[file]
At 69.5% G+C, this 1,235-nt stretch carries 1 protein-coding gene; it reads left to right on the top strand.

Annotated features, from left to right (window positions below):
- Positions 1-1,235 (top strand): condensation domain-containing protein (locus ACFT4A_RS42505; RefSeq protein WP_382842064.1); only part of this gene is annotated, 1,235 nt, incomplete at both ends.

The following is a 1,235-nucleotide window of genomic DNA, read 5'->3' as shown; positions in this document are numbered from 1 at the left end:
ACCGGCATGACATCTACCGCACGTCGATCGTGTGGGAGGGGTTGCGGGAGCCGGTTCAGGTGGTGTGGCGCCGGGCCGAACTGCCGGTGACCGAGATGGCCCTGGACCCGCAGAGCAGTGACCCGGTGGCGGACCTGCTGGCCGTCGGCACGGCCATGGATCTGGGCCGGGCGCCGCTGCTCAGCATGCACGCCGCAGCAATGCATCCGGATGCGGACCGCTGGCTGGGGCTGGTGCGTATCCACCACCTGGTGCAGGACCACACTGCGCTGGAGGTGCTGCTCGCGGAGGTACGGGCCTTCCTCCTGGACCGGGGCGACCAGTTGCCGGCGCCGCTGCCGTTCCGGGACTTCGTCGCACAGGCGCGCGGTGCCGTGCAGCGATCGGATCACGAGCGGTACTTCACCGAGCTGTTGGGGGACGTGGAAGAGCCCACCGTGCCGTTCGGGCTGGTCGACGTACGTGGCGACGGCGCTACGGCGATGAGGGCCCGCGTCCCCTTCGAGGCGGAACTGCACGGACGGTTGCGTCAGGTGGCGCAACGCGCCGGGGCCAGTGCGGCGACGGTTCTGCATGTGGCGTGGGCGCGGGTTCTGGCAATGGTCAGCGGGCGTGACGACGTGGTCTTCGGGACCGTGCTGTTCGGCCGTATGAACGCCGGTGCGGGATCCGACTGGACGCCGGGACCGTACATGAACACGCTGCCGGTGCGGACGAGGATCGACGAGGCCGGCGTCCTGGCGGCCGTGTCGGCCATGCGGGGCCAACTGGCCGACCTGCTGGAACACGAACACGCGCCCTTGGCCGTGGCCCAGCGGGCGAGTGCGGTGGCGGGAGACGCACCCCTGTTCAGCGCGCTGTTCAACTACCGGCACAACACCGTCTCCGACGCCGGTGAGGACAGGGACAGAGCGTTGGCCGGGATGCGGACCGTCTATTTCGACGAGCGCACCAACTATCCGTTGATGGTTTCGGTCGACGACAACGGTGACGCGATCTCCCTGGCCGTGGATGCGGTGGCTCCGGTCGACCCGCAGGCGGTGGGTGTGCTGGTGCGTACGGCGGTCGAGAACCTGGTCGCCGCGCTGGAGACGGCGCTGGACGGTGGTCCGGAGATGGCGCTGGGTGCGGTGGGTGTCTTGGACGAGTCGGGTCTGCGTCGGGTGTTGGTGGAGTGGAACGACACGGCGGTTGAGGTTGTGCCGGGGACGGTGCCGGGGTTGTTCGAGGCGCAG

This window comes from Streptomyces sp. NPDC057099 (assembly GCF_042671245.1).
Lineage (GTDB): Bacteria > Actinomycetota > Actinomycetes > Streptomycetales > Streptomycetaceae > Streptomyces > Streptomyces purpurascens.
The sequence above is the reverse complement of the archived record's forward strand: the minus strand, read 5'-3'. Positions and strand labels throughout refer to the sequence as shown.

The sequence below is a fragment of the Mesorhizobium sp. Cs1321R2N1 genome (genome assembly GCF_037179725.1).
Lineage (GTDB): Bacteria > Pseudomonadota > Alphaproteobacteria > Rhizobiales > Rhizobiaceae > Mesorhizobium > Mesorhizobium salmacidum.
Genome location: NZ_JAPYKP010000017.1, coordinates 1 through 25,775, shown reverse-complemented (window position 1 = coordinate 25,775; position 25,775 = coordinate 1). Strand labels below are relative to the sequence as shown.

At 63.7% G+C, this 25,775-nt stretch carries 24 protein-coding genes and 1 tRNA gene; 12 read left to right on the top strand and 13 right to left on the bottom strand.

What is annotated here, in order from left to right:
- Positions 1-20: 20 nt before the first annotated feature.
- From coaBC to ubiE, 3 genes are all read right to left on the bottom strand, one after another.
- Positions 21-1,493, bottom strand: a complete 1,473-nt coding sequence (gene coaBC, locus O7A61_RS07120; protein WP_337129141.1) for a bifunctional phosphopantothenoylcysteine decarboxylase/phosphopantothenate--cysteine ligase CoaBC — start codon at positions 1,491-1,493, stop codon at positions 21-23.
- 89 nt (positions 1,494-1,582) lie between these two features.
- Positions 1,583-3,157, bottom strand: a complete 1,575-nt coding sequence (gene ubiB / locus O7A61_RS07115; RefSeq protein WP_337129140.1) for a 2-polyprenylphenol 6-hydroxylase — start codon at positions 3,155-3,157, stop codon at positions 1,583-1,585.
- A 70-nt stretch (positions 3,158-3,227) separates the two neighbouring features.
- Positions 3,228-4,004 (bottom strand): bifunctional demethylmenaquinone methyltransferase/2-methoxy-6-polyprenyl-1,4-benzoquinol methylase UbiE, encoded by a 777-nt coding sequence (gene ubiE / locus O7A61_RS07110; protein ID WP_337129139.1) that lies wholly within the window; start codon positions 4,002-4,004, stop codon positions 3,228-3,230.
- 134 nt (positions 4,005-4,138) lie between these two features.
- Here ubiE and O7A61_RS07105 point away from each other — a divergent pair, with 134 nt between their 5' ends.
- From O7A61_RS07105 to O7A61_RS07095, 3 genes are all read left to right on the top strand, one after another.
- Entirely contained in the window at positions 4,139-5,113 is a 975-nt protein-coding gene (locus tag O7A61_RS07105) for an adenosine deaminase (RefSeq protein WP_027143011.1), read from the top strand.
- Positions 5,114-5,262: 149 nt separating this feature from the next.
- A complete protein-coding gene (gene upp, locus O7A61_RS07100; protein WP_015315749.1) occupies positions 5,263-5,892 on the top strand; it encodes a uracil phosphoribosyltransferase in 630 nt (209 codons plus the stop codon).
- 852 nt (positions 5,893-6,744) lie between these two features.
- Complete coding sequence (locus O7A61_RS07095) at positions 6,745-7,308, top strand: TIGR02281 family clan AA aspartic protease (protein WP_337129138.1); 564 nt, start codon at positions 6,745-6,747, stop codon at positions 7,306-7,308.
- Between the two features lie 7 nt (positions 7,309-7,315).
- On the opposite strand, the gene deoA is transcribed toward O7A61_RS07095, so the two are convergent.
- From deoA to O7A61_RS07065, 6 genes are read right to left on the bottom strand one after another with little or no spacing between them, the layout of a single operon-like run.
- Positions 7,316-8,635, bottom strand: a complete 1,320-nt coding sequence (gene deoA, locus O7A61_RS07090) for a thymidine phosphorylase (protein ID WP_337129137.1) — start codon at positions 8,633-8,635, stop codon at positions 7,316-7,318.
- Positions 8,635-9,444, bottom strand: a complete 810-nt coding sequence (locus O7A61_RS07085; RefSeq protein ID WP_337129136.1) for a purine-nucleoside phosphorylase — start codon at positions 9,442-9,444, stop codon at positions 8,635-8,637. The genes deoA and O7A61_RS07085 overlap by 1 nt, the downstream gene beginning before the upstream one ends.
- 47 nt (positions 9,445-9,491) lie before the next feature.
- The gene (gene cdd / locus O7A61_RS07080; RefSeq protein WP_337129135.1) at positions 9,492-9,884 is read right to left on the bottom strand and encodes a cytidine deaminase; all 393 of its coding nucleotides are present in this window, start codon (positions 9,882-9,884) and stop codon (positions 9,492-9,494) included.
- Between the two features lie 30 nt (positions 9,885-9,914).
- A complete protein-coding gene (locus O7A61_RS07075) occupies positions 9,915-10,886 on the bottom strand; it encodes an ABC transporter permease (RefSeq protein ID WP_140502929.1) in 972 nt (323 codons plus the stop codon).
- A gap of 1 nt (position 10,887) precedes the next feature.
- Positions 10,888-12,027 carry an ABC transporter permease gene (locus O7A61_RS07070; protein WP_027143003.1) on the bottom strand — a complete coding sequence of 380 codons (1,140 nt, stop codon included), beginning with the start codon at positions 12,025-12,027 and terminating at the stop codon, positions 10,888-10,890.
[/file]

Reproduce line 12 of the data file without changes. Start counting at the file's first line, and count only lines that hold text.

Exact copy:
At 63.7% G+C, this 25,775-nt stretch carries 24 protein-coding genes and 1 tRNA gene; 12 read left to right on the top strand and 13 right to left on the bottom strand.